Tammie Jo Shults: Wings of Gold
There is definitely something to be said about Naval aviators, they know what the hell they are doing and that training never goes away. From dropping a bird onto a gigantic moving platform to ensuring that Southwest Flight 1380 didn’t go down in a heaping ball of flames, Tammie Jo Shults has what many aviators call the “right stuff”. As one of the first female aviators in Naval history, piloting the ever famous F/A-18 Hornet, Tammie Jo Shults is no stranger to adversity or keeping a cool head.
One of the engines on the aircraft, for lack of a better term, blew up, ripping a hole in the fuselage and obviously taking an engine out of commission. With 149 people on board, the hole sucked a passenger halfway out, but the other brave souls on the flight managed to pull her back in. Despite their heroic act, she passed away. All while this was occurring Tammie was maintaining control of the aircraft. We’re not pilots but we’d venture to say flying well is not the easiest of tasks, especially when your plane is missing an engine or has a gaping hole in the side.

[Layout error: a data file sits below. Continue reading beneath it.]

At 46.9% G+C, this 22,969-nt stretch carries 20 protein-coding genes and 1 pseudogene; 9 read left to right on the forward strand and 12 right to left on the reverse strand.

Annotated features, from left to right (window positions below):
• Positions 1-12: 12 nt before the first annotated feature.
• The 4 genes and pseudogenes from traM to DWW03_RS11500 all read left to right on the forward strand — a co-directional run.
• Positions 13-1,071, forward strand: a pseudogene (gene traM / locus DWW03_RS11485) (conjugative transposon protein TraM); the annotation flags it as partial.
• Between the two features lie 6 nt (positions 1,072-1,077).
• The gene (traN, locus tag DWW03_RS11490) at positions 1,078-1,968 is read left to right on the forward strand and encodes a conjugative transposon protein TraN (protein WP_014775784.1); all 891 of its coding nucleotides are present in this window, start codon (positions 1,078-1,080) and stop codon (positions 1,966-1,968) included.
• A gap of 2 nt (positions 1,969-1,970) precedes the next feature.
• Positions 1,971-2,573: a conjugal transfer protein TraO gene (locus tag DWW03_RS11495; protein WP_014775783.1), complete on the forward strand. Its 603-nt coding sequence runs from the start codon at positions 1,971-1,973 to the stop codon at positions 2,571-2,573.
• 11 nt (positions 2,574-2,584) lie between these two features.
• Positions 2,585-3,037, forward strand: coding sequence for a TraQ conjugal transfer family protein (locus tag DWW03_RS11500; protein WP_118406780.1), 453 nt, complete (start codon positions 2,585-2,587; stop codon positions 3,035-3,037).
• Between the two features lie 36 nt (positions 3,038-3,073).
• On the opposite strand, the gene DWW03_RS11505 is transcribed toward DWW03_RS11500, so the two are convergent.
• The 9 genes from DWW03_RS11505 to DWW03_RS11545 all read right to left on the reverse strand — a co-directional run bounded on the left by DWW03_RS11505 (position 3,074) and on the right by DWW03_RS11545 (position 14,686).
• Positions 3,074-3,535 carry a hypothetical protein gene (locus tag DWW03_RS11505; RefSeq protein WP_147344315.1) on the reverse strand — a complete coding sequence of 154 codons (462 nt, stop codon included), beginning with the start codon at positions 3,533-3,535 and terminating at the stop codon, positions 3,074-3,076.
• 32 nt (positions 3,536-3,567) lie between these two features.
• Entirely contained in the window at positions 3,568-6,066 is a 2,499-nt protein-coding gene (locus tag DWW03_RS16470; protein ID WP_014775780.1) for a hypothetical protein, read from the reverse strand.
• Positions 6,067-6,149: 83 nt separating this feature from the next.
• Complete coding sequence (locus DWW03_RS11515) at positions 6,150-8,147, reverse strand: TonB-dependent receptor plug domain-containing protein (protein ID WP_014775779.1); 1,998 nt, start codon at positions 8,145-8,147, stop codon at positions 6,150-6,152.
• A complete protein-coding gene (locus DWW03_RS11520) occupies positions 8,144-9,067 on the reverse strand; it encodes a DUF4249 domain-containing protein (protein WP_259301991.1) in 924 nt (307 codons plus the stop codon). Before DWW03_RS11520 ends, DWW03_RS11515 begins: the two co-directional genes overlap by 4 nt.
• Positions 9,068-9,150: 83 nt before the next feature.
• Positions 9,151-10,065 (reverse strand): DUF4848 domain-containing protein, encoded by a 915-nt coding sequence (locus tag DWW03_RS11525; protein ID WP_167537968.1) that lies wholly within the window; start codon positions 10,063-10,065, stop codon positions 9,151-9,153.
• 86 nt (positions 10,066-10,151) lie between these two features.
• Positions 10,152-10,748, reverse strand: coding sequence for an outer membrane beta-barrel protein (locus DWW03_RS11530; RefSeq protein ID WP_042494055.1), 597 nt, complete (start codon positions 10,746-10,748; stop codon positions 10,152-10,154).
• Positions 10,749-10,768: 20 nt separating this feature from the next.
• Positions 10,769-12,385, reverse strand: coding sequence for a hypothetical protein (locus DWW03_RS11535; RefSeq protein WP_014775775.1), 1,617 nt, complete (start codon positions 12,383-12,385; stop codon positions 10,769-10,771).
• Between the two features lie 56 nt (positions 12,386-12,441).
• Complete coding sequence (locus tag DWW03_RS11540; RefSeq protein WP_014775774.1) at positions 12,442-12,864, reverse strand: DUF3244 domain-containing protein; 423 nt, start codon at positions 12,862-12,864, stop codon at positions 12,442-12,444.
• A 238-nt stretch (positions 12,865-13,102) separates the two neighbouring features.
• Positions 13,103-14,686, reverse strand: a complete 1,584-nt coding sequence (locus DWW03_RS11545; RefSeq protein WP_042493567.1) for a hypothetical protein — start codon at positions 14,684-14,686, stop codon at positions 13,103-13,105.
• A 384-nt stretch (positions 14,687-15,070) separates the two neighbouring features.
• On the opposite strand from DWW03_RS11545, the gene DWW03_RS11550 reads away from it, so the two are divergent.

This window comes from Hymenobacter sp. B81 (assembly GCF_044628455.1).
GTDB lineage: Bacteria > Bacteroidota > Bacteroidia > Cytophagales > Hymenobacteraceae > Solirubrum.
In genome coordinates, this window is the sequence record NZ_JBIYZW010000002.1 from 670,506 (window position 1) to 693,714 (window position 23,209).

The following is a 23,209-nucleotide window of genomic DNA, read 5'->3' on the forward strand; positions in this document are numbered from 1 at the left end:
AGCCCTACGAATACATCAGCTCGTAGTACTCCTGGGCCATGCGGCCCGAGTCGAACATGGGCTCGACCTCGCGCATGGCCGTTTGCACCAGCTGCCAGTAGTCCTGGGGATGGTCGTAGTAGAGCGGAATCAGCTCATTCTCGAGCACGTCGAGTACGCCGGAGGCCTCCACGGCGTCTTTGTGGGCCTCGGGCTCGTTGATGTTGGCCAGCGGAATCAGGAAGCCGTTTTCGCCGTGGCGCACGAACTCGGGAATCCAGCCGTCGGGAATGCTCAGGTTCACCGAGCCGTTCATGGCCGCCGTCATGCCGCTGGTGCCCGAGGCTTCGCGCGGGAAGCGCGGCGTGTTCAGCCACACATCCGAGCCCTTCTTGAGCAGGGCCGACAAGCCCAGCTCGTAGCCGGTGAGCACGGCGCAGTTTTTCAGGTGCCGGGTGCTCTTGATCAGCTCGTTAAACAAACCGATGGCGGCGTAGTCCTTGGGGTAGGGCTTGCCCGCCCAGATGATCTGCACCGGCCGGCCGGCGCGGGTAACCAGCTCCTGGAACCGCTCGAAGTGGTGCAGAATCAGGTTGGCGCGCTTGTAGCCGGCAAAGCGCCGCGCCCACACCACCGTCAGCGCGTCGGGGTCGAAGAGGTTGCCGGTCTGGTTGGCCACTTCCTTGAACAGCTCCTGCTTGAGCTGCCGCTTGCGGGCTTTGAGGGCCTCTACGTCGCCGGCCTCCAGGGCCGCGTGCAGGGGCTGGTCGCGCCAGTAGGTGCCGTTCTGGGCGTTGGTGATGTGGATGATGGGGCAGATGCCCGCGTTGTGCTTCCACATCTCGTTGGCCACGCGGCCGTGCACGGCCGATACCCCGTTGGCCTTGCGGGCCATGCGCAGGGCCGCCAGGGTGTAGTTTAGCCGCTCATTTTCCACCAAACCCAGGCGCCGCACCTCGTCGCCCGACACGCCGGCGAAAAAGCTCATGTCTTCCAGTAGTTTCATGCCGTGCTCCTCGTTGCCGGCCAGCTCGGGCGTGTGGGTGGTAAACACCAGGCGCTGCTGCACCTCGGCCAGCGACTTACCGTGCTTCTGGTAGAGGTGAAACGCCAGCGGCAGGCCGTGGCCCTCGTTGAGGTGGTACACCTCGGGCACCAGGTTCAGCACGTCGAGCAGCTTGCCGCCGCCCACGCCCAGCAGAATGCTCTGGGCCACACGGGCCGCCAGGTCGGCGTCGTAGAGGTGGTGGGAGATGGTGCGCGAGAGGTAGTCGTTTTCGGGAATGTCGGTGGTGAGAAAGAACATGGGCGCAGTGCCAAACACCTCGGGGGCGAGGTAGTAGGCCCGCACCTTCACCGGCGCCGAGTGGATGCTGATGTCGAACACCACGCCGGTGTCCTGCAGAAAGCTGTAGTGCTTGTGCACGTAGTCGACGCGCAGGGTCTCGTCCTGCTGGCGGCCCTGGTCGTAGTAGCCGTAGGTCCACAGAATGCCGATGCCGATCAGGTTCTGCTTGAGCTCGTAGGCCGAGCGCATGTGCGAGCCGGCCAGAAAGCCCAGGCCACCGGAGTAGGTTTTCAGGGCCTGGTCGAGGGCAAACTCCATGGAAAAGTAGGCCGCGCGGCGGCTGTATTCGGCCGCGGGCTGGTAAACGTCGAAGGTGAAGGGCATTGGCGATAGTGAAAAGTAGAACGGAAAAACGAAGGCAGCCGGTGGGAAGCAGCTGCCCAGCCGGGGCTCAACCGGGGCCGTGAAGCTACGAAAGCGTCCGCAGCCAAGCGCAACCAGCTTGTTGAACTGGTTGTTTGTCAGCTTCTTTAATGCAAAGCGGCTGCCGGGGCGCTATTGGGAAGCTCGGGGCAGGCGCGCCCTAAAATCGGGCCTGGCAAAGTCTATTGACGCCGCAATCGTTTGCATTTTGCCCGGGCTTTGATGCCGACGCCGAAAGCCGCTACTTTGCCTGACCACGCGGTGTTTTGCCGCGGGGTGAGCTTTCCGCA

As a fighter pilot though, Tammie has that calm, cool, collected demeanor. She calmly reported the situation to the ground and ensured the proper medical personnel were on standby as well. So you’ve got this bad-ass former fighter pilot, not only piloting the damaged craft, but also coordinating ground crews to ensure no other lives are lost, yeah we’d say that’s pretty awesome. It’s one thing to just land the crippled plane. It’s another to do that and manage to organize all that you need from the ground crews.
As always, a Naval aviator has shown great credit to herself and continued on the excellence of United States Naval traditions. With wings of gold, Tammie Jo Shults showed us the very best our veterans have to offer this world.
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